There are over 10,000 identified Catholic saints[14], but like Jesus Malverde, not all of the saints are formally recognized by all Catholics. As examples, on September 14, 1975, Pope Paul VI canonized Elizabeth Ann Seton, as the first American-born saint, but the Orthodox Catholic Churches[15] do not recognize Elizabeth Ann Seton as a saint. Similarly, on August 20, 2000, the Russian sect of the Orthodox Catholic Church canonized Russian Czar Nicholas II as a saint, yet neither the Greek nor Roman sects of the Catholic Church recognize Nicholas II as a saint.

Saint Christopher, like Saint Jesus Malverde, is one of the many saints who were proclaimed saints by popular approval, but in 1969 the Roman Catholic Church concluded that there was little historical evidence to suggest that Christopher the person even existed. Thus, when the church revised its calendar, Saint Christopher was removed. As of 1969, “Saint Christopher” the person ceased to be a fully accredited saint in the Roman Catholic Church, yet the Roman Catholic Church continues to approve of limited devotion to Saint Christopher. The Eastern Orthodox Catholic Churches recognize Christopher as a saint with a veneration date of May 9. This begs the question even as to the meaning of the term “saint”. If Christopher is still worthy of limited devotion, it would logically appear that he is some sort of saint, even if his very existence is in question.

The question of who is and who is not a saint becomes more muddled when considering that many sacred writings refer to all of the faithful as being saints[16] and many churches refer to all of their members as saints.

Considering the amount of confusion among major churches about who is and who is not a saint, it is reasonable to argue that Jesus Malverde is a valid saint to those who venerate him as a saint.


Veneration of Jesus Malverde as evidence of guilt

Some law enforcement agencies have adopted the idea that Jesus Malverde is the patron saint of drug dealers and, hence, veneration of Jesus Malverde is evidence of drug sales.

The matter of People v. Marin[17] provides a typical example of how veneration of Jesus Malverde is used to prove drug sales. Mr. Marin was allegedly found to be in possession of methamphetamine. He was charged with possession for sale even though the quantity of narcotics was small and law enforcement did not find the normal indicia of sales, such as scales, pay and owe sheets, packaging materials, or large sums of money. To distinguish between possession for personal use and possession for sale, the prosecution relied heavily on Mr. Marin’s alleged veneration of Jesus Malverde.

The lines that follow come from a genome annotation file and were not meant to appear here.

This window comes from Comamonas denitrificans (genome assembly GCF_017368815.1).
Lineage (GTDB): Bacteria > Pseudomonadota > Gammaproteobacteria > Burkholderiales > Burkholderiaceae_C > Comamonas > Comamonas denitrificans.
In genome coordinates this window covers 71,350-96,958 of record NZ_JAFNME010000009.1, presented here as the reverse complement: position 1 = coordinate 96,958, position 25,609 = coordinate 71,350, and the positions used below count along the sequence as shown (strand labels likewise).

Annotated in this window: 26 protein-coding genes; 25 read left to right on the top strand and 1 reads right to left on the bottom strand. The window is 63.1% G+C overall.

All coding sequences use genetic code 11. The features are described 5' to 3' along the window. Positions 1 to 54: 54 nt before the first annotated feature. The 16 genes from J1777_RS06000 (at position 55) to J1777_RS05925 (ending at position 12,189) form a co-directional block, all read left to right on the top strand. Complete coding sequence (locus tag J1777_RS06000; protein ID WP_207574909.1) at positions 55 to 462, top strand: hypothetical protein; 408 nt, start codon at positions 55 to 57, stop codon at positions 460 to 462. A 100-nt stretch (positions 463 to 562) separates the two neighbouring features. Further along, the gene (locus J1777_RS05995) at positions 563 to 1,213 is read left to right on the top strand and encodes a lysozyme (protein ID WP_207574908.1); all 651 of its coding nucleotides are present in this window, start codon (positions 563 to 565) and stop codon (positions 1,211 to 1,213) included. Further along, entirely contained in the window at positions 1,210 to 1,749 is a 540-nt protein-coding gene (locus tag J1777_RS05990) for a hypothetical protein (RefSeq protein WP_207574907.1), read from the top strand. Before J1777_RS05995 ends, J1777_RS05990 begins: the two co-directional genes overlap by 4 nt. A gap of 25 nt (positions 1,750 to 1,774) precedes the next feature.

During trial, the arresting officer testified that a “photograph of Jesus Malverde in a little plastic charm” was found in Mr. Marin’s bedroom. The officer went on to explain that veneration of Jesus Malverde is “an indicator of someone’s involvement in some type of narcotic activity” and a “lot of people who are involved in the sales of narcotics worship that photograph of Jesus Malverde, they have charms, they have head busts, they have photographs on the wall.”

It is of note that no one challenged Mr. Marin’s faith or sincerity. His veneration of Jesus Malverde was presented as a genuine spiritual belief, yet the officer was allowed to use those beliefs as proof of guilt.

The officer went on to testify that Jesus Malverde “was called a narco saint from everybody in Sinaloa that was involved in the narcotic sales because he helped them get a good deal and get their narcotics across the border, protect them from, from being robbed and protect them from being caught by law enforcement.” The officer repeatedly described Jesus Malverde as “a saint for the narco traffickers”, and went on to state that Jesus Malverde’s “not really a saint”.

In U.S. v. Rivas[18] the court acknowledged that Jesus Malverde “is venerated by many people in Sinaloa, Mexico who are not drug traffickers”, yet the court still allowed Malverde to be described to the jury as “The Narco Saint”. Indeed, most courts to consider veneration of Jesus Malverde have allowed it to be used as evidence of drug sales[19].

Use of Jesus Malverde veneration to infer guilt is not limited to the prosecution. In U.S. v. Flores[20], drugs were found in a vehicle, and the two occupants each claimed the other owned the contraband. Counsel for one of the defendants elicited testimony associating the other defendant with Jesus Malverde and then went on to elicit testimony to the effect that Jesus Malverde is known as the patron saint of drug traffickers and the patron saint of bandits.